In The Fixed Period, the 19th-century English writer Anthony Trollope describes a university college where the professors are compulsorily retired at 67, given a year to contemplate the world, then peacefully extinguished from the ways of the world with a generous dose of chloroform. The University of Sydney is being kinder to me. A few days ago, I gave my inaugural in the oldest lecture theatre in the country. It’s a stunning setting, adjacent to the famous sandstone and lawned quadrangle. The house was full, nobody appeared to fall asleep and afterwards questions came thick and fast.
Here’s the gist of what was said: new democratic thinking and politics needs to register that we’ve entered an age of big-footprint ‘megaprojects’ that are touching and transforming the lives of millions of people and their bio-habitats, in unprecedented ways. Carbon filtration plants (the world’s first has just opened in Norway), under-sea tunnels and mining operations centred on gold, or coal, uranium, tar sands and rare earth metals are examples. Megaprojects also include inter-city high-speed railway networks, new airports and airport extensions, shadow banking systems, the research and development of weapons systems, liquid natural gas plants, new communications networks and nuclear power stations.
Megaprojects are distinguished by their astronomical design and construction costs (at least US$1 billion) and by their substantial complexity, scale and deep impact upon people and their environment. The Internet is an example of how many of them make our lives easier. Yet given their high sunk costs, their complexity and scale, measured in terms of the numbers of people whose lives are affected, these big power adventures, when they go wrong, damage citizens’ lives and have potentially hurtful effects upon large swathes of humanity and their environment.
Catastrophes are the result, and they’re becoming unexceptional. Tagged with names like Three Mile Island, Bhopal, Deepwater Horizon, Bankia, Chernobyl, Countrywide Financial, Lehman Brothers and Fukushima, they’re a new normal in our lives.
Why do they happen? In 90% of cases, the proximate cause is that those who run these projects refuse open public scrutiny of their operations. There’s usually lots of public relations work, but institutional dysphasia sets in. Monitory democracy is shoved aside. Group-think, wilful blindness, unchecked praise and anti-learning mechanisms (Daniel Ellsberg) flourish. Those in charge of operations discourage bad news from moving up the inner hierarchy. Cults of loyalty reinforced by aloofness and cold fear are their thing. There is no management by walking around, or by talk back.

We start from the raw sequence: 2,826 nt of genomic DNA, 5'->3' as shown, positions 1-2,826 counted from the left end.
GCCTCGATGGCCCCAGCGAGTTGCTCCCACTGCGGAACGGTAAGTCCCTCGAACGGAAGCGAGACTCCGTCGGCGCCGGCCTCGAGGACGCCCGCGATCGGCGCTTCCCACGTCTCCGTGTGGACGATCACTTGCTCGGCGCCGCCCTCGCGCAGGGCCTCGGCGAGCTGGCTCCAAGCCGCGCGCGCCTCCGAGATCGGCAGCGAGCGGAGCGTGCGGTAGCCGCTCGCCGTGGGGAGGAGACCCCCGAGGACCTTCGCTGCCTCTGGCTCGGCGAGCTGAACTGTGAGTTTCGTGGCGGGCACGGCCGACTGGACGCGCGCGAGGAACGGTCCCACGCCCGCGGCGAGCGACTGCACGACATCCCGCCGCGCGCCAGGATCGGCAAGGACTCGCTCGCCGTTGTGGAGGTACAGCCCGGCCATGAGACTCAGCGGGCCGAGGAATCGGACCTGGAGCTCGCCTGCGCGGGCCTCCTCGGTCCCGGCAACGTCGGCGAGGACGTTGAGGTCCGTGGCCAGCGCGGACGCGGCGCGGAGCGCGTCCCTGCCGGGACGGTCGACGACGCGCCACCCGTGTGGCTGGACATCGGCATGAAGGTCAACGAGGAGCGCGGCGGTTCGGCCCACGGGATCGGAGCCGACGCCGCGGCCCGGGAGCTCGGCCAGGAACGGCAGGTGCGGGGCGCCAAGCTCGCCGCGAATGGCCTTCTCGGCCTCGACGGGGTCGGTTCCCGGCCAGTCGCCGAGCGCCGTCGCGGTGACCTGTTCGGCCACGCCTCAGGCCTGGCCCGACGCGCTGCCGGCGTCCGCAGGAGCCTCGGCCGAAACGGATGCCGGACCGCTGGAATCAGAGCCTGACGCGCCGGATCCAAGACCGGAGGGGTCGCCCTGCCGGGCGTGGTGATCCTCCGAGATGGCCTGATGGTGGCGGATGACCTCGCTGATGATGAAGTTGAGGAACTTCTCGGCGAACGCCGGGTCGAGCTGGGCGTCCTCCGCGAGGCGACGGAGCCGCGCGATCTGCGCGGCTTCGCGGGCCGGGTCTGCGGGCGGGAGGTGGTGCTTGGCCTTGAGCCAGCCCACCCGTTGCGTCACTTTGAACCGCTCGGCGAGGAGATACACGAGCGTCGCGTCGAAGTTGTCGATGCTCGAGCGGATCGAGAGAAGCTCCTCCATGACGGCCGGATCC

Troublemakers are ousted from the organisation. Contrarians are blanked, or rebuked as Chicken Littles. Discussing the un-discussable requires guts, which are usually in short supply. Silence traps employees into distancing themselves from matters of ethics; they draw the conclusion that it’s someone else’s job to solve the problems, or that problems will resolve themselves. Journalists play along; a standard combination of promises of access, sinecures and over-dependence on official handouts renders them obedient. They become plane spotters, captive cheerleaders of the power adventure, silent cogs in its machinery of compliance.
When trying to make sense of Fukushima, Deepwater Horizon and other catastrophes of our times, apocalyptic thinking should play no role. The lecture emphasised that the new catastrophes of our age aren’t the climax of inevitable historical trends. They’ve different features than the catastrophes of the past; and many things can be done to prevent them, above all by experimenting with new ‘early warning’ communication mechanisms that break open the anti-political silence that causes them in the first place.
‘See something, say something’, is a widely-used motto invented by the New York Metropolitan Transit Authority and today used elsewhere, in many different settings. The motto captures the new significance of struggles for freedom of public information in the early years of the 21st century. Wielded as a political weapon, as WikiLeaks has shown in practice, the principle of open communication serves as a ‘reality check’ on dangerous unrestrained power. It’s a potent means of ensuring that those in charge of mega-organisations don’t stray into cloud cuckoo land, wander into territory where misadventures of power come wrapped in silent nonchalance, until the point when disasters strike.
What exactly can be done to break the organised silence that breeds megaproject catastrophes? Find out from the podcast lecture and Q&A session that followed.